Deaths of homeless people have increased by almost a quarter over five years, according to Office of National Statistics estimates.
An estimated 597 homeless people died in England and Wales in 2017, compared to 492 in 2013.
Men made up 84% of deaths of homeless people in 2017.
The research found on average homeless men died aged 44 and women at 42, compared to 76 and 81 for the general population.
London and the North West had the highest mortality rates.
In 2017 in England and Wales, more than half of all the deaths were caused by drug poisoning (which includes misuse), liver disease or suicide.
The highest number of deaths in 2017 came in August, with 72 dying, followed by 56 in February and 55 in May.
The researchers broke down the deaths by region:
:: North-east England – 32 (up 71%)
:: North-west England – 119 (up 115%)
:: Yorkshire and the Humber – 49 (up 58%)
:: East Midlands – 34 (up 38%)
:: West Midlands – 45 (up 11%)
:: East of England – 33 (up 16%)
:: London – 136 (up 2%)
:: South-east England – 84 (up 7%)
:: South-west England – 52 (up 6%)
:: Wales – 13 (down 40%)
The statistics come the day after MPs were told about the death of a 43-year-old homeless man, known as Gyula Remes, who was found outside the Houses of Parliament.
He was the second homeless man to have died next to Parliament in 2018.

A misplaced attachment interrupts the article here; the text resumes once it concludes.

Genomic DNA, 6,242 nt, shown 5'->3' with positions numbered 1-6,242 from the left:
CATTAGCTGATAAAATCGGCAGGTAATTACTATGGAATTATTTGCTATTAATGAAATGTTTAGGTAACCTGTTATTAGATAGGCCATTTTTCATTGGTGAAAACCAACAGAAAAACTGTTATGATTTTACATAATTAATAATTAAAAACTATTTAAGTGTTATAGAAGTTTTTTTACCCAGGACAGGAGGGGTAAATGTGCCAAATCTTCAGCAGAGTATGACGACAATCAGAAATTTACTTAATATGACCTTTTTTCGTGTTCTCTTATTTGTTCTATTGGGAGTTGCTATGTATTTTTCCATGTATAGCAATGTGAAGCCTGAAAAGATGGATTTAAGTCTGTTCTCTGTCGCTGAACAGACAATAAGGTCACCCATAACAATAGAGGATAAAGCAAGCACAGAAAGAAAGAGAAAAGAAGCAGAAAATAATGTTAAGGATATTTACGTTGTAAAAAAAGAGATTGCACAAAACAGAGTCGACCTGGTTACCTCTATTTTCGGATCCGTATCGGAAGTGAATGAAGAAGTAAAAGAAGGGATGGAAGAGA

An urgent question on the deaths will be heard in the House of Commons on Thursday.
Ben Humberstone, Office for National Statistics director, said: "Every year hundreds of people die while homeless.
"These are some of the most vulnerable members of our society so it was vital that we produced estimates of sufficient quality to properly shine a light on this critical issue.
"Today we have been able to do just that."
He added: "Our findings show a pattern of deaths among homeless people which is strikingly different from the general population. For example, homeless people tend to die younger and from different causes."
Greg Beales, director of homelessness charity Shelter, said: "This appalling loss of life should be a source of national shame.
"There is nothing inevitable about homelessness or about these tragic deaths which are a consequence of a housing system which fails too many people."
His comments were echoed by Jon Sparkes, chief executive of homelessness charity Crisis.
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Mr Sparkes said: "This is nothing short of a national tragedy – especially when we know that homelessness is not inevitable. In one of the world's wealthiest countries, no one should be dying because of homelessness. It's imperative that governments act now to stop this tragedy once and for all.
"Behind these statistics are human beings – mothers, fathers, daughters and sons – whose families will now be spending Christmas coming to terms with their loss. This has to change."